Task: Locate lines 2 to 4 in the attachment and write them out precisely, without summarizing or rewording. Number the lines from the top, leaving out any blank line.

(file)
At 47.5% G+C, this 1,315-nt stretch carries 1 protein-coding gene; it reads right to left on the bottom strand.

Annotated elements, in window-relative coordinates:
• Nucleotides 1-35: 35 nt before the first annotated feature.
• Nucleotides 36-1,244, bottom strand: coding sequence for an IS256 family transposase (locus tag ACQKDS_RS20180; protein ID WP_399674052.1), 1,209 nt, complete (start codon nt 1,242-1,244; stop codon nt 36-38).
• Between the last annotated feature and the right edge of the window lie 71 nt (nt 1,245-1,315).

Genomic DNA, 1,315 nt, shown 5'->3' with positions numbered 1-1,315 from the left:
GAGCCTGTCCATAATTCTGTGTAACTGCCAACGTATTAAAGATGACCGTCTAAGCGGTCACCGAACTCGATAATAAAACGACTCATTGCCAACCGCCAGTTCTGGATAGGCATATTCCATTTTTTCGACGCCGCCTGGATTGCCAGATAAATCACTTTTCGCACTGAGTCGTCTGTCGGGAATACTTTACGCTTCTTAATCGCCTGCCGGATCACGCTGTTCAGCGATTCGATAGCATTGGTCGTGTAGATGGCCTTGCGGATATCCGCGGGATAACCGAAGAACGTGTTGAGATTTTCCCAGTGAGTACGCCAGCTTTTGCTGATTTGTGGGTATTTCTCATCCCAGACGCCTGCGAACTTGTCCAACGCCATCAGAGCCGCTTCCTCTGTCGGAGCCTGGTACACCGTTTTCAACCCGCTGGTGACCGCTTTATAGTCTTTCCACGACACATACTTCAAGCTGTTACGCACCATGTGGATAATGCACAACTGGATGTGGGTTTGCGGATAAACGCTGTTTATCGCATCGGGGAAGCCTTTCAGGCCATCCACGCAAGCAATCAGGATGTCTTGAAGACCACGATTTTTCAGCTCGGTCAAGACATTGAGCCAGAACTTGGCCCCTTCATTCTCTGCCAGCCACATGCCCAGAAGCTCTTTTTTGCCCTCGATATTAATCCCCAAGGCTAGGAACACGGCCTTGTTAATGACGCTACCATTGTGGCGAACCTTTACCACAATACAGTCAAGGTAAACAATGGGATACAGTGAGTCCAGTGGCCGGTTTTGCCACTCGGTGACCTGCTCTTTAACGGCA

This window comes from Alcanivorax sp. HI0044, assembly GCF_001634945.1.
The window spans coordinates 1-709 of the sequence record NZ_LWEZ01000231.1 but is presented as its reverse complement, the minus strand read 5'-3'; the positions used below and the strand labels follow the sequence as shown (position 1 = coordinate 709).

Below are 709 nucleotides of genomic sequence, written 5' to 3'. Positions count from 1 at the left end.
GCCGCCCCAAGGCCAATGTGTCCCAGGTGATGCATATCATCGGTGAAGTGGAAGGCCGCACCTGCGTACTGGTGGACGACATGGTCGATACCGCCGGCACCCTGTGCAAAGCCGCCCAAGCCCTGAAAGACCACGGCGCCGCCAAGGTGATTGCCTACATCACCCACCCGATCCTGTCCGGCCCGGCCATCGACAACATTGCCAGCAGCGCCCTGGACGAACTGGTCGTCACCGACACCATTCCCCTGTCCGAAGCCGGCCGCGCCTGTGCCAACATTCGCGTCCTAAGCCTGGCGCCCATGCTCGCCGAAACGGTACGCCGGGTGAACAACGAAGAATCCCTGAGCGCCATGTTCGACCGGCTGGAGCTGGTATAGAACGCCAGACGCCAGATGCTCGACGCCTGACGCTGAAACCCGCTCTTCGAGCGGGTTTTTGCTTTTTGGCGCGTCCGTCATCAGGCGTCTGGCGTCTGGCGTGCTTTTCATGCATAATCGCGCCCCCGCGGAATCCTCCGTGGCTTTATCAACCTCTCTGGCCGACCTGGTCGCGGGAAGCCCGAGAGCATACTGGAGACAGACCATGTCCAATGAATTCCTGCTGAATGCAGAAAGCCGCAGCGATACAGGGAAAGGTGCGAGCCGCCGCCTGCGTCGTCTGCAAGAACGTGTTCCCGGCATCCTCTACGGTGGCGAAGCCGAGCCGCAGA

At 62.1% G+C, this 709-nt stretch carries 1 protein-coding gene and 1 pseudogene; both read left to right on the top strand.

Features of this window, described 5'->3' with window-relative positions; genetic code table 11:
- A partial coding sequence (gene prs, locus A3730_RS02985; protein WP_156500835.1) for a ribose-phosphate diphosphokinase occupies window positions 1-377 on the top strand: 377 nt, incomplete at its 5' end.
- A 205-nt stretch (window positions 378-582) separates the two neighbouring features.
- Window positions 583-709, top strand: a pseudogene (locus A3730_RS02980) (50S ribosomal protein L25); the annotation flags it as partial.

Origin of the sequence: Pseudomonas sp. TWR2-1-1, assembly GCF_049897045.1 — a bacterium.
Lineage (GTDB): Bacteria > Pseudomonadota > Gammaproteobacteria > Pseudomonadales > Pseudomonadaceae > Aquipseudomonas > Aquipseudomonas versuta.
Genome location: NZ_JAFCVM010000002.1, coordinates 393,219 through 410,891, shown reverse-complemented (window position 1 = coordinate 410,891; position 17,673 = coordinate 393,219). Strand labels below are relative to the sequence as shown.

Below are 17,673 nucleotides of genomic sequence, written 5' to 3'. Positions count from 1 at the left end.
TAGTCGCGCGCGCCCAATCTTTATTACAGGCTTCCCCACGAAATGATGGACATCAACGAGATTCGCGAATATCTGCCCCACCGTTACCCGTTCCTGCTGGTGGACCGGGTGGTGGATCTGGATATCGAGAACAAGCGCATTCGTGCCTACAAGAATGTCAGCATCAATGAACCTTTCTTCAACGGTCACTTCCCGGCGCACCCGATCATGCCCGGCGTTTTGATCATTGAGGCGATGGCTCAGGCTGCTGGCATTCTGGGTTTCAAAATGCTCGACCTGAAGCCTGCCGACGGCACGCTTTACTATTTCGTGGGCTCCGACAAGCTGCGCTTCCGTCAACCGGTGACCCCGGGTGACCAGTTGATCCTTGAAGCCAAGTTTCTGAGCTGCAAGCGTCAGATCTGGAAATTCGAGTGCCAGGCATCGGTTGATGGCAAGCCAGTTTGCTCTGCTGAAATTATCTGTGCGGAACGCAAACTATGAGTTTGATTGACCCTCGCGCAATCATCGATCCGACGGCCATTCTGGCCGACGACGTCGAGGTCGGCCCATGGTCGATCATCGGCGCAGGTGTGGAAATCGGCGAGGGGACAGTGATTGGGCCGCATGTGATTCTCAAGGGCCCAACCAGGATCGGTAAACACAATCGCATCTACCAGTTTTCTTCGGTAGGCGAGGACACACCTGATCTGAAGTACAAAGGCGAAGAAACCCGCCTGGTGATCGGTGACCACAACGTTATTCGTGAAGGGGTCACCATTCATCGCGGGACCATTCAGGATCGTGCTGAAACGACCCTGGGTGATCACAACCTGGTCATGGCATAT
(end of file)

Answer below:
Annotated elements, in window-relative coordinates:
• Nucleotides 1-35: 35 nt before the first annotated feature.
• Nucleotides 36-1,244, bottom strand: coding sequence for an IS256 family transposase (locus tag ACQKDS_RS20180; protein ID WP_399674052.1), 1,209 nt, complete (start codon nt 1,242-1,244; stop codon nt 36-38).